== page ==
Abyssinian Cabbage (Brassica carinata)

Common Name Latin Name Plant Family
Abyssinian Cabbage
Brassica carinata
Cruciferae

None known

  • Medicinal Use

    None known

  • Edible Use

    Leaves and young stems – raw or cooked[2, 52, 61, 141]. Used when up to 30cm tall[183]. A mild and pleasant cabbage flavour[K], the young growth can be cut finely and used in mixed salads, whilst older leaves are cooked like cabbage leaves[183].

    Immature flowering stems – cooked. Used like broccoli[183], they make a nice vegetable[K].

    An edible oil is obtained from the seed[183]. Oil from the wild species is high in erucic acid, which is toxic[141], though there are some cultivars that contain very little erucic acid and can be used as food[K].

    The seed can also be crushed and used as a condiment[200].

  • Cautionary Notes

    The oil contained in the seed of this species is rich in erucic acid which is toxic. However, modern cultivars have been selected which are almost free of erucic acid.

Cultivation & Habitat

Seed – sow in situ in succession from March to early September. The seed can also be sown under cloches in February when it will yield a crop in May.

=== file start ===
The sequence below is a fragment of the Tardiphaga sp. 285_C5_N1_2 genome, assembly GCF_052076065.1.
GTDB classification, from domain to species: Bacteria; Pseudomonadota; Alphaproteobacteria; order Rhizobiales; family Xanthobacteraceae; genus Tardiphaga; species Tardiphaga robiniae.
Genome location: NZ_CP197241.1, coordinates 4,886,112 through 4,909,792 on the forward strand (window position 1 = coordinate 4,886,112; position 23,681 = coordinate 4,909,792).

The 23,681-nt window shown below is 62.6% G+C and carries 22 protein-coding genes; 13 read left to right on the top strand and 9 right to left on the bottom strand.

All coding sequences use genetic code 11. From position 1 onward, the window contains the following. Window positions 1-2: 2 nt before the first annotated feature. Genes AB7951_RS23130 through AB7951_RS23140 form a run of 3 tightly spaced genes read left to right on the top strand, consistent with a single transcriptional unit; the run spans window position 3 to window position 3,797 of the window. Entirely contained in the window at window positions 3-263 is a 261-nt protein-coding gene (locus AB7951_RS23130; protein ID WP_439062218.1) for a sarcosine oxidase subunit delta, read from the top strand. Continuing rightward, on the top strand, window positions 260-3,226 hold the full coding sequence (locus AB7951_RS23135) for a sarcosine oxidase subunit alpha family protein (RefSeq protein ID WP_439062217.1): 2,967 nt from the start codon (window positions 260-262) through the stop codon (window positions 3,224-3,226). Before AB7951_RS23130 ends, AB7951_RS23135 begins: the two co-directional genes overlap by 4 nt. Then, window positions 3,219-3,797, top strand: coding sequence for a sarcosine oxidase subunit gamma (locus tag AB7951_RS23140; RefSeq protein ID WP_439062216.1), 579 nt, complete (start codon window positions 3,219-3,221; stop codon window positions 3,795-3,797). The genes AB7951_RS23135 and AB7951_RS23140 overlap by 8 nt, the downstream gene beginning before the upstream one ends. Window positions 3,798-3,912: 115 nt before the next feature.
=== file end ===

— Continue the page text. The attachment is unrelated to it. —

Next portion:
Succeeds in full sun in a well-drained fertile preferably alkaline soil[200]. Succeeds in any reasonable soil[52]. This species is very tolerant of a wide range of climatic conditions but it prefers a range of 15 – 20¡c in the day with a diurnal range of 5 – 6¡c and moderate rainfall[200]. Cultivated for its edible leaves in some areas, plants that are given some protection from the cold can supply edible leaves all through the winter[52]. There are some named varieties. ‘Texsel’ is especially good for temperate climates, it is fast growing even at relatively low temperatures[141, 200].
N. Africa – Ethiopia. Occasional in Britain.

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*None of the information on this website qualifies as professional medical advice. Take only what resonates with your heart and use your own personal responsibility for what’s best for you. For more information [brackets] [000], see bibliography.